Urosurgery 22 Wilms tumor

  1. Short note on Nephroblastoma. [TU 2073/7] 

    Features of Wilm's tumor?
    • Nephroblastoma, also known as Wilms tumor, is the most common solid renal tumor of childhood.
    • This embryonal tumor develops from remnants of immature kidney.
    • The peak age for presentation is during the third year of life, and there is no sex predilection.
    • Gene associated with Wilms tumor development (WT1), in chromosome 11p13

    • Associated with
    • - WAGR syndrome (Genitourinary abnormalities include hypospadias, cryptorchidism, and renal fusion)
    • - Overgrowth syndrome -  Isolated hemihypertrophy and Beckwith–Wiedemann syndrome 
    • - Denys-Drash syndrome - male pseudohermaphroditism, renal mesangial sclerosis, and nephroblastoma
  2. WAGR syndrome?
    • Wilms
    • Aniridia
    • Genitourinary malformation
    • Mental retardation
  3. Etiology of Wilm's tumor?
    • Knudson and Strong proposed a two-hit hypothesis to explain the earlier age of onset and bilateral presentation in children with a familial history of Wilms tumor.
    • - Sporadic form of Wilms tumor results from two post-zygotic mutations in a single cell.
    • - In contrast, the familial form of the disease arises after one prezygotic mutation and a subsequent postzygotic event
  4. Pathology of Nephroblastoma (Wilm's Tumor)?
    • Gross -
    • • It is located in one of the poles of the kidney.
    • • Large, multilobulated, and gray or tan in color with focal areas of hemorrhage and necrosis.
    • • A fibrous pseudocapsule is occasionally seen

    • Microscopic
    • • It arises from embryonic connective tissue containing epithelial and connective tissue elements.
    • • The typical Wilms tumor consists of blastemal, epithelial, and stromal elements in varying proportions
    • • Malignant primitive glomeruli and primitive tubules, with epithelial and connective tissue cells exist side by side, one of the types is usually prominent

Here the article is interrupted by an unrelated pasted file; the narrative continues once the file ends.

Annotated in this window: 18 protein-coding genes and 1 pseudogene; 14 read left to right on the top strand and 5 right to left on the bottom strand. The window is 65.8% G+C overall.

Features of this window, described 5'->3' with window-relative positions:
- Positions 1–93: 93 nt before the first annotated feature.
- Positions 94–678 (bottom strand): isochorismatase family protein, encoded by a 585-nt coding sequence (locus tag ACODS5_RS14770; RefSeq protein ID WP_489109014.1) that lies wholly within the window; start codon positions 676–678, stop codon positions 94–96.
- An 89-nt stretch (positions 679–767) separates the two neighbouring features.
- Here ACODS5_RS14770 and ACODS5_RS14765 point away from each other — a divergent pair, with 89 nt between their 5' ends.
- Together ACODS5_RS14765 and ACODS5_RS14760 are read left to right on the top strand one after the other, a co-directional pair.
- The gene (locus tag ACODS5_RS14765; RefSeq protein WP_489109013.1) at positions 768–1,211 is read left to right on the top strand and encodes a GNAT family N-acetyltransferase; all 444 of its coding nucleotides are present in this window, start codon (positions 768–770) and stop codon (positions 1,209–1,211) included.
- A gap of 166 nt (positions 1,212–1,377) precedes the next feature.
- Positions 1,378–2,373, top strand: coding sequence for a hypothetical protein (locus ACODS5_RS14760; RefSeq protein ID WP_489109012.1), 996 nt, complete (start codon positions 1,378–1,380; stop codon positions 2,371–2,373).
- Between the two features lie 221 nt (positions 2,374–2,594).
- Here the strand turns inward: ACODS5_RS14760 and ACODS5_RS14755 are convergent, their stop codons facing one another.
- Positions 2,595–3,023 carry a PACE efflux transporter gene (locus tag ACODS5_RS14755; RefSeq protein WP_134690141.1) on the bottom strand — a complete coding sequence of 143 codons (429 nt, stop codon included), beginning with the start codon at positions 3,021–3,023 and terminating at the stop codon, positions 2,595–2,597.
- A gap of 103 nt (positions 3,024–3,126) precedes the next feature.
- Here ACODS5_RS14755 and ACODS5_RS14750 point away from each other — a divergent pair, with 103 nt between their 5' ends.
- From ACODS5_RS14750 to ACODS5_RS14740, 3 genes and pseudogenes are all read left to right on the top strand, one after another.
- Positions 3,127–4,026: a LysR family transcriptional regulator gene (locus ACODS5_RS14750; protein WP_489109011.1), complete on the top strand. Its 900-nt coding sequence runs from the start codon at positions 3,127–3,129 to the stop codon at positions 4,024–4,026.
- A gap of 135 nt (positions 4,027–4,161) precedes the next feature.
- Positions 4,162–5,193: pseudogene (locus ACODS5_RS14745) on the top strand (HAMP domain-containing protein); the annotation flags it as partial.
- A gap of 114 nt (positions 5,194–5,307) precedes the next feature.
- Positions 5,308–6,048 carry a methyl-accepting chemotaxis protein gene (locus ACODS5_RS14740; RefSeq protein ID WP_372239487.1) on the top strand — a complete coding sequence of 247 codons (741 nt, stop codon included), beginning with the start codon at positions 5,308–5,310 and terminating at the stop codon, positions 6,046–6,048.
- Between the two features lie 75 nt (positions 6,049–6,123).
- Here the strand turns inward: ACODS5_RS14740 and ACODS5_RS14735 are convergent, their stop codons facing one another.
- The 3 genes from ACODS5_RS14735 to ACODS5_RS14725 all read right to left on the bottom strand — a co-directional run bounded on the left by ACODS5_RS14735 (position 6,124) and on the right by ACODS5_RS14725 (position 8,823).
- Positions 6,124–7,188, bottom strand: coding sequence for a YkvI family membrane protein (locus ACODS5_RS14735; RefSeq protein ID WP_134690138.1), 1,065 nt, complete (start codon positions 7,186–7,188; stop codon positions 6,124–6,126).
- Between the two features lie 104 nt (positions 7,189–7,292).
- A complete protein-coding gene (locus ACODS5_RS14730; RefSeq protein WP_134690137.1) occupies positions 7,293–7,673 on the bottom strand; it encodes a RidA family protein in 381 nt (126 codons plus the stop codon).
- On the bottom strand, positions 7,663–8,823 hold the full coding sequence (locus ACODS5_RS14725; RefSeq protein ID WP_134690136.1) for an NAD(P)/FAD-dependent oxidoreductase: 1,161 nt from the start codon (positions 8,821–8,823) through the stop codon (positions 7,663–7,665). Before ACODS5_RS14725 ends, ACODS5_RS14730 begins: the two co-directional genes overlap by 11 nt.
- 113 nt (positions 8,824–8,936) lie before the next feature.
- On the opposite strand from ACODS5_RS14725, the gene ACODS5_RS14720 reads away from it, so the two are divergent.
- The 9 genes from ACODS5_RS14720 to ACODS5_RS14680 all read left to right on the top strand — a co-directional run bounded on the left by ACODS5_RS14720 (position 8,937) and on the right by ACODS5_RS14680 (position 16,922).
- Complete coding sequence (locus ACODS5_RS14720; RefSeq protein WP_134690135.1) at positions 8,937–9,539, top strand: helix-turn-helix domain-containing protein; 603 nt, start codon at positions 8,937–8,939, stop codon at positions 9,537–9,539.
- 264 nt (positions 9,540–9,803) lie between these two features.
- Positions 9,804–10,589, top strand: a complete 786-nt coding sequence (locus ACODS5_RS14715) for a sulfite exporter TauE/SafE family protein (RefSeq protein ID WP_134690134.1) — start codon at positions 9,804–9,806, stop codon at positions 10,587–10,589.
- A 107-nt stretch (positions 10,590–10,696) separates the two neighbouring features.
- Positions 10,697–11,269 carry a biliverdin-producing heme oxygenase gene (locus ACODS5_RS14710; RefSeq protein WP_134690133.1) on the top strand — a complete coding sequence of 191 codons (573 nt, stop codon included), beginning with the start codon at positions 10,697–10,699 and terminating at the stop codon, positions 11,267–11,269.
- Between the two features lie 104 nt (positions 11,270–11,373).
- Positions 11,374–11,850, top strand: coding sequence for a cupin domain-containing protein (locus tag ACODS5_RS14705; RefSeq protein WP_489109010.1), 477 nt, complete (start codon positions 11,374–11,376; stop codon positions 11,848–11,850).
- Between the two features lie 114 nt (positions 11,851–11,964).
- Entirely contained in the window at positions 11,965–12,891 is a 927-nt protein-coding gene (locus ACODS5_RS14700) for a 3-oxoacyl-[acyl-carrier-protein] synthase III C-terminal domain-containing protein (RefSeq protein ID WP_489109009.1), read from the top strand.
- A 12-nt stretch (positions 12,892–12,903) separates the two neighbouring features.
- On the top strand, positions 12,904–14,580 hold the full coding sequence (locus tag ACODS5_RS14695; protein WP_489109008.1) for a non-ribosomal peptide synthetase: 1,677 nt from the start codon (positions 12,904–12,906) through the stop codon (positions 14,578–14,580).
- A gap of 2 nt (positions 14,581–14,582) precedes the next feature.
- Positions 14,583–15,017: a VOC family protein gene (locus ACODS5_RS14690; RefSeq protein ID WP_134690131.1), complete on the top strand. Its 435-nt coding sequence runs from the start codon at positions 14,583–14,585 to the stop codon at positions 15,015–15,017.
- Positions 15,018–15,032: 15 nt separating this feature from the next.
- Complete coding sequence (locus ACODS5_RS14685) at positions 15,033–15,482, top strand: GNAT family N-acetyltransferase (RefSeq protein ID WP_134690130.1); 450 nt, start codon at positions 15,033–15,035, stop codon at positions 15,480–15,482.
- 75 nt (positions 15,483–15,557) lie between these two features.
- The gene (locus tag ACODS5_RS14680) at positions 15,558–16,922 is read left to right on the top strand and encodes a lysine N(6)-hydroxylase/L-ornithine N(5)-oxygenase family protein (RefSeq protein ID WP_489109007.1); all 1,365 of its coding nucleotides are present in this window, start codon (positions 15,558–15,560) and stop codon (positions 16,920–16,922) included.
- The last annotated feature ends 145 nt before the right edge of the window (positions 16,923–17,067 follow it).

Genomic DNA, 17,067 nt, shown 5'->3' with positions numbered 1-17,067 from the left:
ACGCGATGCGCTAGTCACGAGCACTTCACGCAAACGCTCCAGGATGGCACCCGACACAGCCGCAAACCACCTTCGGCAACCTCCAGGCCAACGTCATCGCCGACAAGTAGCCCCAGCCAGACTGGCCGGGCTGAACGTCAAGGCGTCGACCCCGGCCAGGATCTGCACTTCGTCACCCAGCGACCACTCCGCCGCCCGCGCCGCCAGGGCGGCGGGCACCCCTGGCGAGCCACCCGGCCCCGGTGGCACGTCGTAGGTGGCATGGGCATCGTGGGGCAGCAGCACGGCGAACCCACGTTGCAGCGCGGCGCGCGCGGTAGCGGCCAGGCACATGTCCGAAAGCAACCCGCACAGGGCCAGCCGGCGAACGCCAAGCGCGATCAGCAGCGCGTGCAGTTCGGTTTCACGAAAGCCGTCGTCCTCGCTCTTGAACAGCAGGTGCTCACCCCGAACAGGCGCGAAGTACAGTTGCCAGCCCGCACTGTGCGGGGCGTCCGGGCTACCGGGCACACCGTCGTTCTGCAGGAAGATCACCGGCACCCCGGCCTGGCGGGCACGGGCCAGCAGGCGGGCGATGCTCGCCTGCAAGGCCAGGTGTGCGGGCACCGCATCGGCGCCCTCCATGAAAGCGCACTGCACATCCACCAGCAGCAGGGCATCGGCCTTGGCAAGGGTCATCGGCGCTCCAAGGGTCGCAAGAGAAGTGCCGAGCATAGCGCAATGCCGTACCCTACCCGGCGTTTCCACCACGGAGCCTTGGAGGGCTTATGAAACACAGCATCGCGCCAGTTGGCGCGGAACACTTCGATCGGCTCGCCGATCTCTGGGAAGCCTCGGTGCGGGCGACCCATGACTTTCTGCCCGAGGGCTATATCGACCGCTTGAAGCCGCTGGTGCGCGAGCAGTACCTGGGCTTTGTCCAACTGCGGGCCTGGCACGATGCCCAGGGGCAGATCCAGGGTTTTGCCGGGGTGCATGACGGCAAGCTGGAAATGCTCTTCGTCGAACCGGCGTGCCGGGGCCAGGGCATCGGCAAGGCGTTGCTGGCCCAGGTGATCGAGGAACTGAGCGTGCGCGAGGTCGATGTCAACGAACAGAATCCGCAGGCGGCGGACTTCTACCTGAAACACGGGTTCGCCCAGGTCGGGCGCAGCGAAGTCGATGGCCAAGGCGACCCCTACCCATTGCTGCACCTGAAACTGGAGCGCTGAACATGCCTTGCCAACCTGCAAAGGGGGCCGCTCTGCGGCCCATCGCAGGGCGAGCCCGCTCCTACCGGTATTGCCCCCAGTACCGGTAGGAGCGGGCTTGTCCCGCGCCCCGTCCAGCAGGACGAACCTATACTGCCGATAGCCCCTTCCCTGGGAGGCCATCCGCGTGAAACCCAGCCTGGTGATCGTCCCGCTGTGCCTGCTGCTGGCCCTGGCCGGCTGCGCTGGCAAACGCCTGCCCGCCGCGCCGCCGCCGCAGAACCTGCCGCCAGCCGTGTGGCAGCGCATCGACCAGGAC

5. Clinical features of Wilm's tumor?
    Triad of Mass, fever, haematuria.

    • • Mass abdomen is commonest presentation. Mass is smooth, mobile, firm or hard, lobular, located in the loin, moves with respiration, bimanually palpable, ballotable, with dullness in renal angle and with resonant band in front. It does not cross the midline.
    • • Fever—May be due to tumour necrosis.
    • • Haematuria is a grave sign as it signifies rupture of tumour into the renal pelvis.
    • • Hypertension—In 25% cases.
  6. Indication of preoperative biopsy in Wilm's tumor?
    • Tumors too large for safe primary surgical resection
    • Preoperative chemotherapy or radiation therapy is planned.
  7. Favorable and Unfavorable histology of Wilm's tumor?
    Unfavorable subgroup includes tumors that contain focal or diffuse elements of anaplastic cells or two other neoplastic entities considered not to be Wilms tumor variants, clear cell sarcoma of the kidney, and rhabdoid tumor of the kidney.

    Favorable histology tumors comprise all Wilms tumors without anaplasia. Anaplasia is associated with resistance to chemotherapy.
  8. How to differentiate Wilm's tumor from adrenal neuroblastoma?
    • Adrenal neuroblastoma does not move with respiration and crosses the midline.
    • Wilm's tumor moves with respiration and does not cross the midline.
  9. National Wilms Tumor Study (NWTS) staging system of Wilm's tumor?
    • I. Disease confined to kidney and completely resectable
    • II. Tumour extends beyond kidney, but can be excised completely
    • III. Residual nonhematogenous tumor confined to abdomen.
    • IV. Hematogenous metastases to lung, liver, bone, and brain.
    • V. Bilateral disease
  10. Management of Wilm's tumor?

    How will you treat a case of Wilm’s tumor? [TU 2059]
    • A. Surgical Measures
    • B. Chemotherapy
    • C. Radiation therapy
  11. Surgical treatment of Wilm's tumor?
    Uilateral Wilm's tumor (tumors not crossing the midline or involving adjacent visceral organs) -  radical nephrectomy. Retroperitoneal lymph node dissection is not of proven value and is not recommended. Tumor extending into the vena cava should be removed unless there is evidence of total obstruction.

    Bilateral Wilms tumor - preoperative chemotherapy followed by renal-sparing surgery
  12. Chemotherapy for Wilm's tumor?
    • Favorable histology 
    • Stage I, II - Surgery + adjuvant chemotherapy
    • Stage III, IV - Surgery + Chemotherapy + radiotherapy 
    • Stage V - Bilateral biopsy + Chemotherapy + Second look surgery 

    • Unfavorable histology 
    • Stage I - Surgery + Chemotherapy 
    • Stage II-IV (focal anaplasia) - Surgery + Chemo + Radiotherpy 
    • Stage II-IV (anaplastic) - Adjuvant chemotherapy 
    • Stage V - Bilateral biopsy + Chemotherapy + Second look surgery 

    Chemotherapy agents used are vincristine,doxorubicin, cyclophosphamide, and etoposide
  13. Indications of Radiotherapy in Wilm's tumor?
    • Stage III or IV disease with favorable histology
    • Stages II–IV with focal anaplasia and clear cell sarcoma
    • All stages of rhabdoid tumor of the kidney.
Card Set
Urosurgery 22 Wilms tumor
Wilms tumor